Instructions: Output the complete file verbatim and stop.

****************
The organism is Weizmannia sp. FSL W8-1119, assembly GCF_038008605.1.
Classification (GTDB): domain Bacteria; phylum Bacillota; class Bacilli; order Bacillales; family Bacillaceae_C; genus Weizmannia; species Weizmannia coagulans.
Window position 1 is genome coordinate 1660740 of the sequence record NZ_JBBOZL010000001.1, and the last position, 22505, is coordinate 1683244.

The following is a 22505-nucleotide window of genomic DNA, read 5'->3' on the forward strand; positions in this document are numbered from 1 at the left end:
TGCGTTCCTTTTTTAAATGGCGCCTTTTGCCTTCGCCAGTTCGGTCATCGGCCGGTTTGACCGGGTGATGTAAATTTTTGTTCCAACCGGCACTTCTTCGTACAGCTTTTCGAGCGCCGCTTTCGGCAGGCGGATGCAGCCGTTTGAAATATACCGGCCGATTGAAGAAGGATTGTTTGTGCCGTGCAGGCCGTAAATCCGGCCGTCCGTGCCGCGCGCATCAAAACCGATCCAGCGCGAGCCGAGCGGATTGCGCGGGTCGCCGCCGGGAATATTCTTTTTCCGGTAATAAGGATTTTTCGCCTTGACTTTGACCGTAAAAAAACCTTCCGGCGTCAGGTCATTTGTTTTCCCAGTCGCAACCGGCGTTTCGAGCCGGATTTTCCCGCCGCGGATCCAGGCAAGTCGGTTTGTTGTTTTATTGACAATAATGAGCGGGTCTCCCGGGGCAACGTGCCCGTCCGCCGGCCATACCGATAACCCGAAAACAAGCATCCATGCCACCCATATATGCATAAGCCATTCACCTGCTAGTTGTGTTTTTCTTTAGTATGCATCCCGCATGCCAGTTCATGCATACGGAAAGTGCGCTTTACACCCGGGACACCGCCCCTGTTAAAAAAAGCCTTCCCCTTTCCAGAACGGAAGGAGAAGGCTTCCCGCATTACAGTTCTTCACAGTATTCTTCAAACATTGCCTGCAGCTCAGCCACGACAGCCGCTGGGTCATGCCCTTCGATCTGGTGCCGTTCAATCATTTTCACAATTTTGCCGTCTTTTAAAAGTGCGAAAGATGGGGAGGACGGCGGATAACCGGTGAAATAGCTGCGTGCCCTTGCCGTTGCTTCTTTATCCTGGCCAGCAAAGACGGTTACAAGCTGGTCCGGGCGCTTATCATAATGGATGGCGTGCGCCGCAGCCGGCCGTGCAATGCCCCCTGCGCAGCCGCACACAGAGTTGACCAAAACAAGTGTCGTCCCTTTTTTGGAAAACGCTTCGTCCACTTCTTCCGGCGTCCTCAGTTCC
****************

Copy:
The organism is Weizmannia sp. FSL W8-1119, assembly GCF_038008605.1.
Classification (GTDB): domain Bacteria; phylum Bacillota; class Bacilli; order Bacillales; family Bacillaceae_C; genus Weizmannia; species Weizmannia coagulans.
Window position 1 is genome coordinate 1660740 of the sequence record NZ_JBBOZL010000001.1, and the last position, 22505, is coordinate 1683244.

The following is a 22505-nucleotide window of genomic DNA, read 5'->3' on the forward strand; positions in this document are numbered from 1 at the left end:
TGCGTTCCTTTTTTAAATGGCGCCTTTTGCCTTCGCCAGTTCGGTCATCGGCCGGTTTGACCGGGTGATGTAAATTTTTGTTCCAACCGGCACTTCTTCGTACAGCTTTTCGAGCGCCGCTTTCGGCAGGCGGATGCAGCCGTTTGAAATATACCGGCCGATTGAAGAAGGATTGTTTGTGCCGTGCAGGCCGTAAATCCGGCCGTCCGTGCCGCGCGCATCAAAACCGATCCAGCGCGAGCCGAGCGGATTGCGCGGGTCGCCGCCGGGAATATTCTTTTTCCGGTAATAAGGATTTTTCGCCTTGACTTTGACCGTAAAAAAACCTTCCGGCGTCAGGTCATTTGTTTTCCCAGTCGCAACCGGCGTTTCGAGCCGGATTTTCCCGCCGCGGATCCAGGCAAGTCGGTTTGTTGTTTTATTGACAATAATGAGCGGGTCTCCCGGGGCAACGTGCCCGTCCGCCGGCCATACCGATAACCCGAAAACAAGCATCCATGCCACCCATATATGCATAAGCCATTCACCTGCTAGTTGTGTTTTTCTTTAGTATGCATCCCGCATGCCAGTTCATGCATACGGAAAGTGCGCTTTACACCCGGGACACCGCCCCTGTTAAAAAAAGCCTTCCCCTTTCCAGAACGGAAGGAGAAGGCTTCCCGCATTACAGTTCTTCACAGTATTCTTCAAACATTGCCTGCAGCTCAGCCACGACAGCCGCTGGGTCATGCCCTTCGATCTGGTGCCGTTCAATCATTTTCACAATTTTGCCGTCTTTTAAAAGTGCGAAAGATGGGGAGGACGGCGGATAACCGGTGAAATAGCTGCGTGCCCTTGCCGTTGCTTCTTTATCCTGGCCAGCAAAGACGGTTACAAGCTGGTCCGGGCGCTTATCATAATGGATGGCGTGCGCCGCAGCCGGCCGTGCAATGCCCCCTGCGCAGCCGCACACAGAGTTGACCAAAACAAGTGTCGTCCCTTTTTTGGAAAACGCTTCGTCCACTTCTTCCGGCGTCCTCAGTTCC